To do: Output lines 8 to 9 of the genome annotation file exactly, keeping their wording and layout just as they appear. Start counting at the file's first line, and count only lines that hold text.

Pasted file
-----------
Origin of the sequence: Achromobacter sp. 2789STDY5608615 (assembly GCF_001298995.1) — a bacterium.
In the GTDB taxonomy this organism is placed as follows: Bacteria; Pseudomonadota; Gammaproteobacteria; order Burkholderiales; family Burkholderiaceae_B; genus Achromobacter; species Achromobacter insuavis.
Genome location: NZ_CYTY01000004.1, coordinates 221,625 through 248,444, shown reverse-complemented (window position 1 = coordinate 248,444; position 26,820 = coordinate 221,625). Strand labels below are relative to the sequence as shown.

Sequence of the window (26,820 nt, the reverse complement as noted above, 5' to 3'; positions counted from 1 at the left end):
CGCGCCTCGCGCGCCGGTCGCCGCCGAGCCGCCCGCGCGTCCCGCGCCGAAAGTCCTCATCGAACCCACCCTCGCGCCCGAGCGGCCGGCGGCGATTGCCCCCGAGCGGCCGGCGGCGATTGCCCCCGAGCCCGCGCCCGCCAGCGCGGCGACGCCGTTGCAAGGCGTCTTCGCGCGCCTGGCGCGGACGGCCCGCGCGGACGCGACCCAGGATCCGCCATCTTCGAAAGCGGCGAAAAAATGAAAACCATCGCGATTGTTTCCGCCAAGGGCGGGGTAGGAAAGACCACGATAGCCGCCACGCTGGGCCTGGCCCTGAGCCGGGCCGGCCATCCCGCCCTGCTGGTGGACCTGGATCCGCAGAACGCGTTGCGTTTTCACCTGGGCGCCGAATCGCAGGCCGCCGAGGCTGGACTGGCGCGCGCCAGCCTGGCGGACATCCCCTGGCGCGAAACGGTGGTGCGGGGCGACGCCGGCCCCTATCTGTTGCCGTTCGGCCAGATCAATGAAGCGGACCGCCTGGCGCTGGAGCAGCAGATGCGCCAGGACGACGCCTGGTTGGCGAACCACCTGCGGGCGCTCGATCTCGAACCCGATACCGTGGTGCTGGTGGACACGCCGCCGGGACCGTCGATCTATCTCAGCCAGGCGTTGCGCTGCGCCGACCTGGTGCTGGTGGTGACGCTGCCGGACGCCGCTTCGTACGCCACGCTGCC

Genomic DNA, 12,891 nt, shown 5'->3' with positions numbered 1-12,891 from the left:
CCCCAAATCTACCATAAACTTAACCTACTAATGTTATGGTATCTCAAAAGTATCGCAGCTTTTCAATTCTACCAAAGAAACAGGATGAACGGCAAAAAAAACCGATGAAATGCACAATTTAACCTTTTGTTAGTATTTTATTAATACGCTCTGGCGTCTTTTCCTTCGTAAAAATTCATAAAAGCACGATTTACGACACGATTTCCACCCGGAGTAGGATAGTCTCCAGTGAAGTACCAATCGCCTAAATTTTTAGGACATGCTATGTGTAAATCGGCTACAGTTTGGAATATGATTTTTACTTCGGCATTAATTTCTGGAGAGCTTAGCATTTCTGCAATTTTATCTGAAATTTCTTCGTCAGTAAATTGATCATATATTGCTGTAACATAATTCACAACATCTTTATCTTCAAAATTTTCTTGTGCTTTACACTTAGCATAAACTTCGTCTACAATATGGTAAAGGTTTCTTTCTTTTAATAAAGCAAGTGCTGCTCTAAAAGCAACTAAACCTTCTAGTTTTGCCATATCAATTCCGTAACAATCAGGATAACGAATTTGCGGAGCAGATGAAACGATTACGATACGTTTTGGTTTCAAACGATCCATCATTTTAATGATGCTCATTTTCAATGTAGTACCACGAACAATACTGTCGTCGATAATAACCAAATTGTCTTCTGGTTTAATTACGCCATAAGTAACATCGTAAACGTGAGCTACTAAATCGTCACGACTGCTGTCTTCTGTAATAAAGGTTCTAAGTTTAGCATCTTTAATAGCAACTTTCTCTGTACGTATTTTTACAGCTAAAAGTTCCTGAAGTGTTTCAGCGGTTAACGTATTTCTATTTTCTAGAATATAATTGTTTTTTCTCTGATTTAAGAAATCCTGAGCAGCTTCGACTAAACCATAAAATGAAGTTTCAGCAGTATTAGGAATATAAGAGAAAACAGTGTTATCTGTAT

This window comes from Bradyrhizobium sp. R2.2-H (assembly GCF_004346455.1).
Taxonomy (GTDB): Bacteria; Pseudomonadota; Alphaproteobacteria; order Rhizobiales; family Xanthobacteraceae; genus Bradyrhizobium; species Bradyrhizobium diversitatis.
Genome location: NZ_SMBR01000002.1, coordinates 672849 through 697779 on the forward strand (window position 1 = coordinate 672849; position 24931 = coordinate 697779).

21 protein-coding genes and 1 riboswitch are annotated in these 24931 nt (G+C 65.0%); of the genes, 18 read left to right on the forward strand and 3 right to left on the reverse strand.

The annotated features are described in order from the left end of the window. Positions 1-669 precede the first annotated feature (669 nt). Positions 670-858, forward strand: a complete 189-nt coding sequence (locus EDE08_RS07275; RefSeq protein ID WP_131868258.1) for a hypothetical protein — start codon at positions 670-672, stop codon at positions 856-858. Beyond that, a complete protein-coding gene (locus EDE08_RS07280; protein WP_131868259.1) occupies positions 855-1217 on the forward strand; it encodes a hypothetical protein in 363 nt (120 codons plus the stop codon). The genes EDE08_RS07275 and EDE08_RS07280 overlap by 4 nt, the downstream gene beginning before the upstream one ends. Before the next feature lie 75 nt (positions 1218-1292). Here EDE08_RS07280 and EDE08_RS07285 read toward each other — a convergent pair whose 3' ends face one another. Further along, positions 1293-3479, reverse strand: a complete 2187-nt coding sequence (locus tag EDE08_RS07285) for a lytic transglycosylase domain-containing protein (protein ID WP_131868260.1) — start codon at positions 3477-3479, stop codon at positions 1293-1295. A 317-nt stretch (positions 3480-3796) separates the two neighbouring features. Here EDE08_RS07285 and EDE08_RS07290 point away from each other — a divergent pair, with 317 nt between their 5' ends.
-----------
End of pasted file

This window comes from Bradyrhizobium sp. R2.2-H (assembly GCF_004346455.1).
Taxonomy (GTDB): Bacteria; Pseudomonadota; Alphaproteobacteria; order Rhizobiales; family Xanthobacteraceae; genus Bradyrhizobium; species Bradyrhizobium diversitatis.